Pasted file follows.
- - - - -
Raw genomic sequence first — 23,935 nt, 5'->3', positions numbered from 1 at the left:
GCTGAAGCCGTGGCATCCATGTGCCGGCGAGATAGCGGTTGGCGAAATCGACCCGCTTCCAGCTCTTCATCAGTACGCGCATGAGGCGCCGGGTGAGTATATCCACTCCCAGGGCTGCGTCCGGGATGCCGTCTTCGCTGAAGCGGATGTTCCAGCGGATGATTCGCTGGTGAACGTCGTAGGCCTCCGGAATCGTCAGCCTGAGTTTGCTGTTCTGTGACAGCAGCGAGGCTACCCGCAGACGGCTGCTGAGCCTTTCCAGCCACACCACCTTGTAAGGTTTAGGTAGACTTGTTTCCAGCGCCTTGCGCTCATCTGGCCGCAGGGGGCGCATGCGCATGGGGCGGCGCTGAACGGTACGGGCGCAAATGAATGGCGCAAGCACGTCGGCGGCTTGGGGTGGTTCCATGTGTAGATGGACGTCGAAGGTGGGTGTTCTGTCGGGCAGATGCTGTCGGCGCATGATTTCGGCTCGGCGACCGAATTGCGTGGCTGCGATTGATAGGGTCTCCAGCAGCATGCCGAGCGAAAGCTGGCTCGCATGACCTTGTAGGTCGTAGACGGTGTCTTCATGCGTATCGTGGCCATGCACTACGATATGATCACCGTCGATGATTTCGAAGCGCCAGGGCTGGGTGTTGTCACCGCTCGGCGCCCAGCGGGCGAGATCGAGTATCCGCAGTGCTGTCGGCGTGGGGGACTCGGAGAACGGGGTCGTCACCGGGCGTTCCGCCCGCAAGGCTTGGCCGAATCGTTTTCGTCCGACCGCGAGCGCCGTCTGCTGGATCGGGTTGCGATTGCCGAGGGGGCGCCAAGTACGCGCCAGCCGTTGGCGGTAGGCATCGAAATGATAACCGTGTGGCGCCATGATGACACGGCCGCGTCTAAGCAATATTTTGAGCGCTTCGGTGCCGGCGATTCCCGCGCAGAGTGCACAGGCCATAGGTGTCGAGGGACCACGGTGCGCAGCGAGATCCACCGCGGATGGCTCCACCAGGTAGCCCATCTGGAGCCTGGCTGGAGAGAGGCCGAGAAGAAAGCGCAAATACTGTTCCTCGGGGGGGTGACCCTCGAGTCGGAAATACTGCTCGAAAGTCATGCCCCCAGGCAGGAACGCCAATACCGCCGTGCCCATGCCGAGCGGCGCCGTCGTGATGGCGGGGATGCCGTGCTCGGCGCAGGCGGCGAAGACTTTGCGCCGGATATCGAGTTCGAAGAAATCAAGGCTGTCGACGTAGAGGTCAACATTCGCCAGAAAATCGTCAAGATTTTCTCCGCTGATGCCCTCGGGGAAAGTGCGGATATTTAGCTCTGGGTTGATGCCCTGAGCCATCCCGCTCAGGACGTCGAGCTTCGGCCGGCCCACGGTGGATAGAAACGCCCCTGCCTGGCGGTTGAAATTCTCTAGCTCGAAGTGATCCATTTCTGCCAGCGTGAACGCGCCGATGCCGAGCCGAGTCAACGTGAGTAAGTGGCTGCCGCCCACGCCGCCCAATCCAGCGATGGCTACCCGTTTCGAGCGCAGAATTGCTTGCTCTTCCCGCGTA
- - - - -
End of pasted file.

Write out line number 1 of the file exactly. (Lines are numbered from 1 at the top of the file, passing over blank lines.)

Raw genomic sequence first — 23,935 nt, 5'->3', positions numbered from 1 at the left: